Mr. Parkinson was engaged in this hazardous occupation at the time of the Indian uprising which culminated in the Custer massacre in 1876, and continued to pursue it until 1882. He then accepted a place as purchasing agent for the Cooperative Store Co., of Franklin, but gave it up after a short tenure, and, in company with his brothers started a meat market in the town, which he managed until 1886. At that time, wishing for a larger field, he was also engaged in the stock business, still continuing to manage the meat market, however, until 1890. He was the first stockman to breed throughbred cattle in this country, purchasing a small herd of Holsteins about 1885, later introducing the Durham stock, and was also the introducer of thoroughbred horses in this section of the country, bringing in a valuable imported Norman stallion about 1888, and two years later purchasing at Topeka, Kans., and bringing to Franklin, an imported horse of thoroughbred Englishshire stock. Since that time to the present he has kept in pace with the demands for improved breeds, introducing to his neighborhood many valuable and costly animals, including jacks, for he is paying attention to the raising of mules. He was a firm believer in the best stock, and by his example and his efforts greatly raised the standard throughout the whole region.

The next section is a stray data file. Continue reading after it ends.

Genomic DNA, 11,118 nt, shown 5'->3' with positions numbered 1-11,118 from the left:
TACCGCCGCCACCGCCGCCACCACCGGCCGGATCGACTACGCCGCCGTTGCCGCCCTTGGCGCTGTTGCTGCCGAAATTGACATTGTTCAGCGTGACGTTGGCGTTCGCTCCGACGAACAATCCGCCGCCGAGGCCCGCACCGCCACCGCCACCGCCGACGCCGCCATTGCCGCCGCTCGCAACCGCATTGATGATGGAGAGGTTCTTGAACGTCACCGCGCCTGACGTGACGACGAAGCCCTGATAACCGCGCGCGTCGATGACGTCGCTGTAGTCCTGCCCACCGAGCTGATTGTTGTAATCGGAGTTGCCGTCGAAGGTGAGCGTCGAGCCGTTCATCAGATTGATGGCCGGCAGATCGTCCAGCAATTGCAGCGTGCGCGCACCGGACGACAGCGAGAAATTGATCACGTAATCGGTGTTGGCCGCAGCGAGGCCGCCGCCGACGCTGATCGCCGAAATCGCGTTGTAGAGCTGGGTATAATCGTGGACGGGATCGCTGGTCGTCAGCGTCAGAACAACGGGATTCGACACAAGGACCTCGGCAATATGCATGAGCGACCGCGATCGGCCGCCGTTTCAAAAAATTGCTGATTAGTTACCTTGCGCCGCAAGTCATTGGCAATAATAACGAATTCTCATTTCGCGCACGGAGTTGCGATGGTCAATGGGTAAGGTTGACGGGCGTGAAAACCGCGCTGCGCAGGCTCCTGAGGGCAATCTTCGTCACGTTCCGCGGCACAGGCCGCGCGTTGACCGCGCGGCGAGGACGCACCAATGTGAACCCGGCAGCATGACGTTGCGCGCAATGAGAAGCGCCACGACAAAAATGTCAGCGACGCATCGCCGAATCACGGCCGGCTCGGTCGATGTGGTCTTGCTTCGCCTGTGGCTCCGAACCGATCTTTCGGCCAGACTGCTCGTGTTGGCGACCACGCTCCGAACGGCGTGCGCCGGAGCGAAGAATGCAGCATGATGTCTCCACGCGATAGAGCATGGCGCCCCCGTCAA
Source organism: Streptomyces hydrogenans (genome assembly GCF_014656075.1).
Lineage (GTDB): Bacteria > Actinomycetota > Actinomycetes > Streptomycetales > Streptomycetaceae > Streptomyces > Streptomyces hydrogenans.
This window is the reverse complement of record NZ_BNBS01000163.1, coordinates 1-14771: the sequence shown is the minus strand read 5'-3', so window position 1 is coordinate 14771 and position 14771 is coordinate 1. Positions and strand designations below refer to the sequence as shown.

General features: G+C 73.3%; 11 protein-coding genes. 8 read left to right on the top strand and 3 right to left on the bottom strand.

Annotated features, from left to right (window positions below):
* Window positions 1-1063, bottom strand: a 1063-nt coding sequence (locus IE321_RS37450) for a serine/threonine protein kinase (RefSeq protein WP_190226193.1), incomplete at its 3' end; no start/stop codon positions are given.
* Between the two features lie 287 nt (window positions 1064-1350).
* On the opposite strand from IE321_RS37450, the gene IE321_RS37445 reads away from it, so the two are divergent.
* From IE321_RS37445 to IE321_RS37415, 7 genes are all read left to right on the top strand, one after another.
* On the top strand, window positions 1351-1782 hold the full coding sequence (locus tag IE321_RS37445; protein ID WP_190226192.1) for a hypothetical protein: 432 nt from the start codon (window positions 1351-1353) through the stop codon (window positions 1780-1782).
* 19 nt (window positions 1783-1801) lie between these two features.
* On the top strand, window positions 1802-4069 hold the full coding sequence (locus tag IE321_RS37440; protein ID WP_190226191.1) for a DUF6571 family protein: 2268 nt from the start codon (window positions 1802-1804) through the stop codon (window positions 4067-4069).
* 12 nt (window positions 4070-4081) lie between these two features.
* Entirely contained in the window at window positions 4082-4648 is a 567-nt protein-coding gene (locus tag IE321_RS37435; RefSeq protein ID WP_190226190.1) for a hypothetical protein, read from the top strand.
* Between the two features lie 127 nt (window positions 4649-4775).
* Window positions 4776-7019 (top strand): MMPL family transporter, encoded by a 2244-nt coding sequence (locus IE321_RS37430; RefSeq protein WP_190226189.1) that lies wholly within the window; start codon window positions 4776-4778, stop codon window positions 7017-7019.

His wisdom is fully sustained by the condition of his own stock, and by the extent and renown of his business, he being considered the most successful and progressive stockbreeder in this part of the country. In 1889 he added the raising of sheep to his stock industry, and he has made a great success in that line also. His residence is a little west of Franklin, and is the homestead on which he located in 1876, and which he has occupied continuously since that time. On this fertile and attractive place he has a fine modern dwelling, beautifully situated in a large grove of trees, and commanding a comprehensive view of the surrounding country. It is a model rural home, one of the most admired places in the southern part of Oneida county. It was a favorite resort of the Indians and during Mr. Parkinson's earlier occupancy they used to make themselves very much at home.